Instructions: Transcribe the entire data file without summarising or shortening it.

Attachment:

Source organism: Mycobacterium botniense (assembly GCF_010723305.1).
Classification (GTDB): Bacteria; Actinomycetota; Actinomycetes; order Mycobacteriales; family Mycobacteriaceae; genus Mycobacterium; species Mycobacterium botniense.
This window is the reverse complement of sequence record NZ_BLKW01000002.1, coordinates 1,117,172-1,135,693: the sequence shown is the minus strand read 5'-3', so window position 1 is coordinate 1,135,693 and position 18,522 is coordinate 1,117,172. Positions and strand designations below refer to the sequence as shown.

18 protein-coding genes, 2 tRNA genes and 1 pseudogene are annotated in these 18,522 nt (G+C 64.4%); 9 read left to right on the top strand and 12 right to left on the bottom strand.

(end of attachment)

Source organism: Mycobacterium botniense (assembly GCF_010723305.1).
Classification (GTDB): Bacteria; Actinomycetota; Actinomycetes; order Mycobacteriales; family Mycobacteriaceae; genus Mycobacterium; species Mycobacterium botniense.
This window is the reverse complement of sequence record NZ_BLKW01000002.1, coordinates 1,117,172-1,135,693: the sequence shown is the minus strand read 5'-3', so window position 1 is coordinate 1,135,693 and position 18,522 is coordinate 1,117,172. Positions and strand designations below refer to the sequence as shown.

18 protein-coding genes, 2 tRNA genes and 1 pseudogene are annotated in these 18,522 nt (G+C 64.4%); 9 read left to right on the top strand and 12 right to left on the bottom strand.